Opinion | Despite championship loss, Iowa women’s basketball exceeded expectations in Big Ten Tournament

Despite the 104-84 loss to Maryland in the Big Ten Tournament title game, the Hawkeyes transcended expectations.


Kate Heston

Iowa Guard Caitlin Clark (22) is seen during a quarterfinal game of the Big Ten women’s basketball tournament. Marshall reached her all time record with 27 points in one game. Iowa, ranked No. 6, took on No. 3 seeded Rutgers in Indianapolis at the Bankers Life Fieldhouse Thursday night. Iowa beat Rutgers in an upset, 73-62, advancing the Hawkeyes to take on Michigan State Friday in the Big 10 semifinals.

Chloe Peterson, Sports Reporter

At the beginning of the season, nobody thought Iowa women’s basketball was going to get this far.

The Hawkeyes had a young, inexperienced starting lineup, comprising of one freshman, three sophomores, and a junior.

Yes, the freshman is Caitlin Clark, the eventual Big Ten Freshman of the Year and unanimous All-Big Ten first-team selection. But in November, no one knew how her high school game was going to translate to the collegiate stage.

The Hawkeyes pieced together a 15-8 regular season record — 11-8 in the Big Ten — good for the six-seed in the Big Ten Women’s Basketball Tournament.

Heading to Indianapolis on Wednesday, I thought we would be back in Iowa City by Friday afternoon — the Hawkeyes would trounce 11th-seeded Purdue but fall to No. 3 seed and 19th nationally ranked Rutgers in the quarterfinals on Thursday night.

Instead, the Hawkeyes exceeded everyone’s expectations, and rallied their way to the Big Ten championship game.

“I’m really, really, proud of our team,” junior center Monika Czinano said. “I don’t think a lot of people ever thought that we’d be playing in the championship game, and that’s so fun considering how young we are… we’re a young team who just played in a championship game, so there’s a lot of growth to be made, and a lot of fun coming up for us in future years.”

Iowa took down Rutgers in what was one of three upsets in the Big Ten quarterfinals on Thursday night, moving on to go up against seventh-seeded Michigan State in the semifinals.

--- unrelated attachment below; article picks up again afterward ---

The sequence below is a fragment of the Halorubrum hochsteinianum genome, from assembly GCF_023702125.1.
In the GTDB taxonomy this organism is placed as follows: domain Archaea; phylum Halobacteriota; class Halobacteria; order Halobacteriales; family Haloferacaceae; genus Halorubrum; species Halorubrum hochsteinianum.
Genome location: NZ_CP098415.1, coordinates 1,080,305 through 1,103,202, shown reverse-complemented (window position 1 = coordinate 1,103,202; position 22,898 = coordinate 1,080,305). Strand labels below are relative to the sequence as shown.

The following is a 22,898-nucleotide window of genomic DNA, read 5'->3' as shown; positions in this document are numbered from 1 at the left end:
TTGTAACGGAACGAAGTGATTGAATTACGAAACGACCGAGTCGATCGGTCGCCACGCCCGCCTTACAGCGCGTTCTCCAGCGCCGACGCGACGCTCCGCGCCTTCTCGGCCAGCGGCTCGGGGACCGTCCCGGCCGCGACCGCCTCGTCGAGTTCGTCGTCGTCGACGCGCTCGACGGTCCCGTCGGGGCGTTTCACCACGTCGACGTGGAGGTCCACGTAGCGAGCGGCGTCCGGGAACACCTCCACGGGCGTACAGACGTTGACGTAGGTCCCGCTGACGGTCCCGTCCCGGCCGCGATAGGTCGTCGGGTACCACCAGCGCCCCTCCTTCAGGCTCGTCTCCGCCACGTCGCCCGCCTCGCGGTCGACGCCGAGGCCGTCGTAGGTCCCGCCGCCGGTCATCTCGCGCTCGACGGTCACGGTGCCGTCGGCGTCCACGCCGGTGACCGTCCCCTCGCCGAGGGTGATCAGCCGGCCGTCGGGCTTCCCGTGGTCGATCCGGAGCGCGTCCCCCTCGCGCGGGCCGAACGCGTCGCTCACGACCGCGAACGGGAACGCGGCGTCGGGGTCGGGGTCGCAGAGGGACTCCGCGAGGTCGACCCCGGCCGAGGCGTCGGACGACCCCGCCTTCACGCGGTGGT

Iowa’s first Big Ten road game of the 2020-21 campaign came against Michigan State in a matchup that head coach Lisa Bluder said the Spartans “caught us at a bad time.” In just its fifth game of the season on Dec. 12, Iowa’s inexperienced lineup dropped the ball, losing to Michigan State, 86-82.

RELATED: Iowa women’s basketball looks forward to NCAA Tournament

But in the Big Ten Tournament, the tide turned.

Iowa’s starting five — the same five as in December but now with a season full of experience — clicked in the semifinals, lobbing half-court passes to make easy buckets. The Hawkeyes avenged their regular season loss, beating out the Spartans, 87-72.

Then came the Goliath of Big Ten women’s basketball — Maryland.

Since joining the conference in 2014, Maryland has appeared in every single conference championship game, winning it all five times in seven appearances.

The Hawkeyes didn’t stand a chance, losing 104-84 in the title game. This season, Maryland is a Final Four-caliber team, and Iowa simply is not.

Despite the loss, Iowa found some success along the way. Czinano broke two Big Ten Tournament records in field goals made (48) and points scored in a tournament run (107). Clark dished out 37 assists throughout the tournament, good for another Big Ten record.

“I thought we played extremely well this weekend,” Bluder said after Iowa’s loss to Maryland Saturday. “We came here and made it to the championship game, and nobody would’ve thought that at the beginning of the year, maybe even at the beginning of the week.”

The season isn’t over for the Hawkeyes, as they find out their NCAA Tournament seed on Monday at 6 p.m. Iowa is projected to be a five-seed, per ESPN analyst Charlie Creme.

Better yet, all five of Iowa’s starters will be returning for the 2021-22 season. With this much success already, it’s only going to get better for Iowa women’s basketball.

Columns reflect the opinions of the authors and are not necessarily those of the Editorial Board, The Daily Iowan, or other organizations in which the author may be involved.